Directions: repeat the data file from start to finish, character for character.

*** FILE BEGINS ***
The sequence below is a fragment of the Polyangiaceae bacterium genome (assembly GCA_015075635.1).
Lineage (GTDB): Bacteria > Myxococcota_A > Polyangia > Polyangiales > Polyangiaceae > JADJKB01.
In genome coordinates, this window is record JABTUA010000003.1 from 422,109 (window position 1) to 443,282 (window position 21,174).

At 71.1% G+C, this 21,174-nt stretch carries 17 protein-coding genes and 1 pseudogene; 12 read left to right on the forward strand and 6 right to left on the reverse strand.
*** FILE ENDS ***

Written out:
The sequence below is a fragment of the Polyangiaceae bacterium genome (assembly GCA_015075635.1).
Lineage (GTDB): Bacteria > Myxococcota_A > Polyangia > Polyangiales > Polyangiaceae > JADJKB01.
In genome coordinates, this window is record JABTUA010000003.1 from 422,109 (window position 1) to 443,282 (window position 21,174).

At 71.1% G+C, this 21,174-nt stretch carries 17 protein-coding genes and 1 pseudogene; 12 read left to right on the forward strand and 6 right to left on the reverse strand.